What Does It Take to Make a Generation Sit Up and Take Notice of AIDS?

INDIO, CA - APRIL 17:  DJ Tiesto performs during day 2 of the Coachella Valley Music & Art Festival 2010 held at The Empire P
INDIO, CA - APRIL 17: DJ Tiesto performs during day 2 of the Coachella Valley Music & Art Festival 2010 held at The Empire Polo Club on April 17, 2010 in Indio, California. (Photo by Michael Buckner/Getty Images)

In 2006, I traveled to Africa on a trip I will never forget. I was taken as part of the Dance For Life initiative, and the aim was to provide an education on the devastating effects of AIDS while learning about the many programs underway to help end this terrible disease. We visited an orphanage and met people living with HIV and AIDS. We also saw progress being made on a number of projects. Since that visit, a lot has been achieved. However, despite AIDS being preventable and treatable, 900 babies are still born with HIV every day. That's 900 more than should be. It costs just 40 cents a day to treat mothers in Sub-Saharan Africa -- the pills ensure that HIV will not turn into AIDS, but they also prevent the transmission of HIV to their unborn children. Just 40 cents and two pills! So, when I got together with the team at (RED) and they shared with me their mission to help the global health community deliver an AIDS Free Generation by 2015, there was only one way to go. We had to collaborate on something super special. Something big enough and loud enough to make the world jump up and take notice.

Making the world dance and save lives.

In the years I've been DJing, I've been extremely lucky to have the support of millions of fans along the way. Dance music fans are a passionate bunch -- the whole scene has expanded so rapidly and we are now a huge global community of dance music lovers. Week in, week out, I see and feel their passion and energy at clubs, festivals and events in countries around the world. So together with (RED), we looked long and hard at what we could do to mobilize music fans and channel their energy into action; action to raise awareness of AIDS, and raise funds to fight its end. We wanted a collaboration which would bring together the community in a way which is new, engaging and exciting. But this is not a solo mission. We wanted an idea which would excite my friends in the dance world so they, too, would get on board and support this great cause. So, we're marking this coming World AIDS Day in a couple of ways.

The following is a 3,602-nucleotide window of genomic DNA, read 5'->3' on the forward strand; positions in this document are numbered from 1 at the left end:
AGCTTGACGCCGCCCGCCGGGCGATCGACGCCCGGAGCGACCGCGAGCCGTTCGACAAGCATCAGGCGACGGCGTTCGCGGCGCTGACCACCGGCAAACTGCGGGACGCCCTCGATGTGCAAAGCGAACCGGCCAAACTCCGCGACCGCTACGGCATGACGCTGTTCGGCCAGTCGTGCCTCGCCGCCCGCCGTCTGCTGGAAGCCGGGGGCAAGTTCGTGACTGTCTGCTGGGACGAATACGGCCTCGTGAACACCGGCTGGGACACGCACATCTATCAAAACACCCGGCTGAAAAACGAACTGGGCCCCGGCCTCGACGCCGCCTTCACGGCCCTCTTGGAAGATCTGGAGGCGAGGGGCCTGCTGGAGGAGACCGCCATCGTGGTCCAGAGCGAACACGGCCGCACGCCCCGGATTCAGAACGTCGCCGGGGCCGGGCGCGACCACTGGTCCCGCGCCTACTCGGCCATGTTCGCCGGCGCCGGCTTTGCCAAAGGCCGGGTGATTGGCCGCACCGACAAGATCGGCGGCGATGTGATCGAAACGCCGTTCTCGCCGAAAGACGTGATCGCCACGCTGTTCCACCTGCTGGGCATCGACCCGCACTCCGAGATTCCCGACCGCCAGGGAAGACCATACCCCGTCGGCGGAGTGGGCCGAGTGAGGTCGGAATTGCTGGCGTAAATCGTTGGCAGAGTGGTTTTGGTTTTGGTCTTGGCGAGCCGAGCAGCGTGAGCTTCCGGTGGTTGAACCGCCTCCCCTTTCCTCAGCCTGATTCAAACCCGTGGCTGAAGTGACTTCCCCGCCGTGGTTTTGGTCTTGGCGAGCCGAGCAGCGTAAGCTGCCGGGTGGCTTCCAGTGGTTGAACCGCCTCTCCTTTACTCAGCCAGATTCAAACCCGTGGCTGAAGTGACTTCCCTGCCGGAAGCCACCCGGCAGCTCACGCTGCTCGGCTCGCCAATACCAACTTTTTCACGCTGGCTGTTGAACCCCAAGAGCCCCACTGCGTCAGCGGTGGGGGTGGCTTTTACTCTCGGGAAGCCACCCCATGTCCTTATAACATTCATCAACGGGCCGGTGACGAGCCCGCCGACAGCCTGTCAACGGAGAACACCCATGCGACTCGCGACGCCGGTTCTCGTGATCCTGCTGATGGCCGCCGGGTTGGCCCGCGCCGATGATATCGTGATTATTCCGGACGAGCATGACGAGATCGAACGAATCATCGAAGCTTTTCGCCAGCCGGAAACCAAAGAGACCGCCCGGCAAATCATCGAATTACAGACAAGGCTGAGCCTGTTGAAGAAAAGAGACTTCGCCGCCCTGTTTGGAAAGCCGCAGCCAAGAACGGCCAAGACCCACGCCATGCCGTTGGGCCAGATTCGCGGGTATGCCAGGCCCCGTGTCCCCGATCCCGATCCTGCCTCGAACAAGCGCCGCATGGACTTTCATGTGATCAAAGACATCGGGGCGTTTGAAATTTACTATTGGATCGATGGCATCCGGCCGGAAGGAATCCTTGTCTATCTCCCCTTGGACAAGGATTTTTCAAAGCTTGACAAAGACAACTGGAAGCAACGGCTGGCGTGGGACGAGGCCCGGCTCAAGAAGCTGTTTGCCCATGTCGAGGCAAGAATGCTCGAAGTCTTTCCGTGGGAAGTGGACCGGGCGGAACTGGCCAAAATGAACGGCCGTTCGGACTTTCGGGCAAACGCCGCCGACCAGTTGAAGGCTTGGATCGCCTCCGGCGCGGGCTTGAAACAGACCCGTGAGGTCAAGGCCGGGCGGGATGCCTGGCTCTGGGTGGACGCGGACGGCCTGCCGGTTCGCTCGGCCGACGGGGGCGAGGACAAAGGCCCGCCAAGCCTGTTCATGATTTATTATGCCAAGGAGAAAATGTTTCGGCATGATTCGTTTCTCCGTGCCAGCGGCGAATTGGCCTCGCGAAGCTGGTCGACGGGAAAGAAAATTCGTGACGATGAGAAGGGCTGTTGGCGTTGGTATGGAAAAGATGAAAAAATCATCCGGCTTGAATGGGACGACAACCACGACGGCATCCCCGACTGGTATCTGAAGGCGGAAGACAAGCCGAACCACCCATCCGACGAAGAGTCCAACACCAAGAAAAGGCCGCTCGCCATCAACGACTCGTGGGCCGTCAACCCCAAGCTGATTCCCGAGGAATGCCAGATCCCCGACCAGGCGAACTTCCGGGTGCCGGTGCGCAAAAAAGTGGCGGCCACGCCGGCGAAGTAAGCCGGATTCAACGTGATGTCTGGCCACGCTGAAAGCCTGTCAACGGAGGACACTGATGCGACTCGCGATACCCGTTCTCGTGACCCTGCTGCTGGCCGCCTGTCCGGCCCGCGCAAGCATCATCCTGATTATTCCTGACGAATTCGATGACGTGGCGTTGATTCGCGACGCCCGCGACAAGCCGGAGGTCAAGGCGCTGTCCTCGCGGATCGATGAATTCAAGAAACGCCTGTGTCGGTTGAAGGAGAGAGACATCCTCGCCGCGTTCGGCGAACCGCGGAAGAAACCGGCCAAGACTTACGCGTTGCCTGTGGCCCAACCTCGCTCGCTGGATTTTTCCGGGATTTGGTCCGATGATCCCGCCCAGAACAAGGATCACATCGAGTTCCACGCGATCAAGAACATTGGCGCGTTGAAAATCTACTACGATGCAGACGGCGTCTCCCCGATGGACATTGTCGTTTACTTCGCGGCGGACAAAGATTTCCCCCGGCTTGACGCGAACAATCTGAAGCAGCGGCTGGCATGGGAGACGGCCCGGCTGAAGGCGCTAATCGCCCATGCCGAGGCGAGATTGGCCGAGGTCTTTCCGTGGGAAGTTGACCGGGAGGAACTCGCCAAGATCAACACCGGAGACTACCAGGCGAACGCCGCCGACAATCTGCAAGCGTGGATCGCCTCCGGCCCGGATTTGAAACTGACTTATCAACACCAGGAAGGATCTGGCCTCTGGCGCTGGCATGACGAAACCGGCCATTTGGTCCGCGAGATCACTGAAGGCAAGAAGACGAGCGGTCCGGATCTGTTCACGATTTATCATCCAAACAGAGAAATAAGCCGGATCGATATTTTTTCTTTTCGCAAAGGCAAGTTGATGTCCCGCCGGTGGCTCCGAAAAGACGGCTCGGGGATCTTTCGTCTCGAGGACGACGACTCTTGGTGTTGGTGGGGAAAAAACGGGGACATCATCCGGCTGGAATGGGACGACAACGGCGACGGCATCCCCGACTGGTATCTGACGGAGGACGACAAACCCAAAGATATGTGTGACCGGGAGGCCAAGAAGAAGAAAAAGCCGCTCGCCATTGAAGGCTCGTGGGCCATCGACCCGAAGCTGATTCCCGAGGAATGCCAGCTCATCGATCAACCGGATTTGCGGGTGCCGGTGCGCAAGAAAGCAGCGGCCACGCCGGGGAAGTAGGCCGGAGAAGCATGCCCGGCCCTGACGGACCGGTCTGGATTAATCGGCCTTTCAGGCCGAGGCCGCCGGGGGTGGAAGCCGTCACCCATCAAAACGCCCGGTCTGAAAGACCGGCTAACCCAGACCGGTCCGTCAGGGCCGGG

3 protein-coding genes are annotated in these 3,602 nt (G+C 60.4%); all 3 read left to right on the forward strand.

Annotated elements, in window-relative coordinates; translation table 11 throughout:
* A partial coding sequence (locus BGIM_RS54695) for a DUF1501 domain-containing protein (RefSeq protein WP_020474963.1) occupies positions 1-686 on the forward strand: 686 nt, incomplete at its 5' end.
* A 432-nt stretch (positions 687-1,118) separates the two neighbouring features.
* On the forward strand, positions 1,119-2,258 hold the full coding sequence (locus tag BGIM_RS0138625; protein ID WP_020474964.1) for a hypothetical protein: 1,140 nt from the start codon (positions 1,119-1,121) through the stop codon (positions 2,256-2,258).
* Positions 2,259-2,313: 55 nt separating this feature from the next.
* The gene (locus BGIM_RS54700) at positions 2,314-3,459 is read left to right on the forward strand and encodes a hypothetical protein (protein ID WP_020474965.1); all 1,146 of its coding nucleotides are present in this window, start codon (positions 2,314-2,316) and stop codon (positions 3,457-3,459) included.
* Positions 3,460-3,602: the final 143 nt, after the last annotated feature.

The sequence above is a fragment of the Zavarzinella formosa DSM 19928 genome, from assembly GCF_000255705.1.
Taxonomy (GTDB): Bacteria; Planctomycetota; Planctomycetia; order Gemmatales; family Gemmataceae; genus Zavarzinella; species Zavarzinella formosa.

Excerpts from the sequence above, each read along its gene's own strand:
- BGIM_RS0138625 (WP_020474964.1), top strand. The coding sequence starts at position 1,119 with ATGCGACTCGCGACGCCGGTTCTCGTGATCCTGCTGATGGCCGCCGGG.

The first is an exclusive compilation album named after exactly what we want to the world to do -- DANCE (RED), SAVE LIVES. It's an awesome collection of names from the world of dance coming together on one album. And I got to work with a musical hero of mine, Bono, on a version of U2's "Pride." The proceeds are going to fight AIDS through the work of the Global Fund. Then, on December 1st and 2nd -- the Worlds AIDS Day weekend -- we'll be livestreaming sets from the Stereosonic Festival in Melbourne. So it's not just the 50,000 screaming fans in Melbourne who'll be dancing to help deliver an AIDS Free Generation, it'll be people all around the world. I hope you'll join me, Avicii, Calvin Harris, Diplo, Laidback Luke, Martin Solveig and a big gang of other DJs as we turn the world (RED) and fight to begin the end of AIDS.

This blog post was produced by The Huffington Post and (RED) as part of a series recognizing World AIDS Day, which is December 1. Click here to see other posts in the series and here to see content from "The Big Push" (the initiative by the Global Fund, the recipient of (RED) monies, to fight AIDS, Tuberculosis and Malaria). For more information about how you can get involved on World AIDS Day, please go to www.joinred.com/worldaidsday.